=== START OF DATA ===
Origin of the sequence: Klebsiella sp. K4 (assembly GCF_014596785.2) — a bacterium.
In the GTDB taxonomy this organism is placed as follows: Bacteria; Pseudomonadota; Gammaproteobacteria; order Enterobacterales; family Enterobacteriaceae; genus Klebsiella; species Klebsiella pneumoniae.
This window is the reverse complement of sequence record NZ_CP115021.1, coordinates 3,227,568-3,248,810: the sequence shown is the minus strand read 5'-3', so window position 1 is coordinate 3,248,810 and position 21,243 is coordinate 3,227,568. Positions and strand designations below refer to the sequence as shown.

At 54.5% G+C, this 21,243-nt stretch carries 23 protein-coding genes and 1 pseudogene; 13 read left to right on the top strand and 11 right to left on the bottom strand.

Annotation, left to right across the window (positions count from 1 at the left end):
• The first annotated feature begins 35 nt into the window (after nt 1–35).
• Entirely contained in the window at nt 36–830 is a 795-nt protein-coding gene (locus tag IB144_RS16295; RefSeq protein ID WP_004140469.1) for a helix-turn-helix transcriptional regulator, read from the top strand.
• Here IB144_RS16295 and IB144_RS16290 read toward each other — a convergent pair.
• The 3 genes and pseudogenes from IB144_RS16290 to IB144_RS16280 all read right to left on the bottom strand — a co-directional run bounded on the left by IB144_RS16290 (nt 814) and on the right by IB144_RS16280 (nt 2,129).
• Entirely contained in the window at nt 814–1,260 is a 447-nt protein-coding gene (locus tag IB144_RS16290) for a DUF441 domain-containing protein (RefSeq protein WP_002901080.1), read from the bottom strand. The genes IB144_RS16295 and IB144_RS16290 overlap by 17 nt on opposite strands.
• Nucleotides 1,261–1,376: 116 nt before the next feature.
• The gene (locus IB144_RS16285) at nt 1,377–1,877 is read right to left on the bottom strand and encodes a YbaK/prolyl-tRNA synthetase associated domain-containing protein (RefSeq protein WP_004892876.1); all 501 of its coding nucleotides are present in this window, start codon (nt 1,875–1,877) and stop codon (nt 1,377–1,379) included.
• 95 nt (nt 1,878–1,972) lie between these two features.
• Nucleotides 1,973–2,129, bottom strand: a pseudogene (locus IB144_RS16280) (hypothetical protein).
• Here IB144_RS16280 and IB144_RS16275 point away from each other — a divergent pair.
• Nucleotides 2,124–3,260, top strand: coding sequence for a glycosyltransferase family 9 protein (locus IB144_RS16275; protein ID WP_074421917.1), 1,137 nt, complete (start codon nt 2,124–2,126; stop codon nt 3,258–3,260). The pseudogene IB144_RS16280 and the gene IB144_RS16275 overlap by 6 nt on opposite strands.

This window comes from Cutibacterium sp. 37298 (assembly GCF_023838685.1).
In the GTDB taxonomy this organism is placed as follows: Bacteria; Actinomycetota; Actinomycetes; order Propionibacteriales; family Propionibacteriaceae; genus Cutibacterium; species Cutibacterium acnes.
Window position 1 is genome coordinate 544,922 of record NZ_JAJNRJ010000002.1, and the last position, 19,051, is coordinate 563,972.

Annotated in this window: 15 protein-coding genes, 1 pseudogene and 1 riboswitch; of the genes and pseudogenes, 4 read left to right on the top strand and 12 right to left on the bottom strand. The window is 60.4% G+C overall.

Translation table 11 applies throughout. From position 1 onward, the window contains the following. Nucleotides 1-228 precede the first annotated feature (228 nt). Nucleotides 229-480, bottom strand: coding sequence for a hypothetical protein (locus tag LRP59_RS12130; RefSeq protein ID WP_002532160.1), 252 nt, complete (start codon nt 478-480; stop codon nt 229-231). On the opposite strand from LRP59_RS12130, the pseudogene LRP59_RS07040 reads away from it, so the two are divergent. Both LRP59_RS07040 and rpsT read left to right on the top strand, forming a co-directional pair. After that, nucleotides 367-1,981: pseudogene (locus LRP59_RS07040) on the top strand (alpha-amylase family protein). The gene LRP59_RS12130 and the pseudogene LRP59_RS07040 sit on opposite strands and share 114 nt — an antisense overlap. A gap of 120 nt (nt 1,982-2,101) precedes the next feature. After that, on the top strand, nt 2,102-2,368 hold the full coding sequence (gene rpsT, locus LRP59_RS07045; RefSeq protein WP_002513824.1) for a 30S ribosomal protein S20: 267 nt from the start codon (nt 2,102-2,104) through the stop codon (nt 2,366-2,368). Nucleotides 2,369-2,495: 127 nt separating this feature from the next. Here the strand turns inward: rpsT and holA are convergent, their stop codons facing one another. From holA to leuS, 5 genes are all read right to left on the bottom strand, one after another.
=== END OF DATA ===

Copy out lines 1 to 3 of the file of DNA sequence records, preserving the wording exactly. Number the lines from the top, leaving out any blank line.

Origin of the sequence: Klebsiella sp. K4 (assembly GCF_014596785.2) — a bacterium.
In the GTDB taxonomy this organism is placed as follows: Bacteria; Pseudomonadota; Gammaproteobacteria; order Enterobacterales; family Enterobacteriaceae; genus Klebsiella; species Klebsiella pneumoniae.
This window is the reverse complement of sequence record NZ_CP115021.1, coordinates 3,227,568-3,248,810: the sequence shown is the minus strand read 5'-3', so window position 1 is coordinate 3,248,810 and position 21,243 is coordinate 3,227,568. Positions and strand designations below refer to the sequence as shown.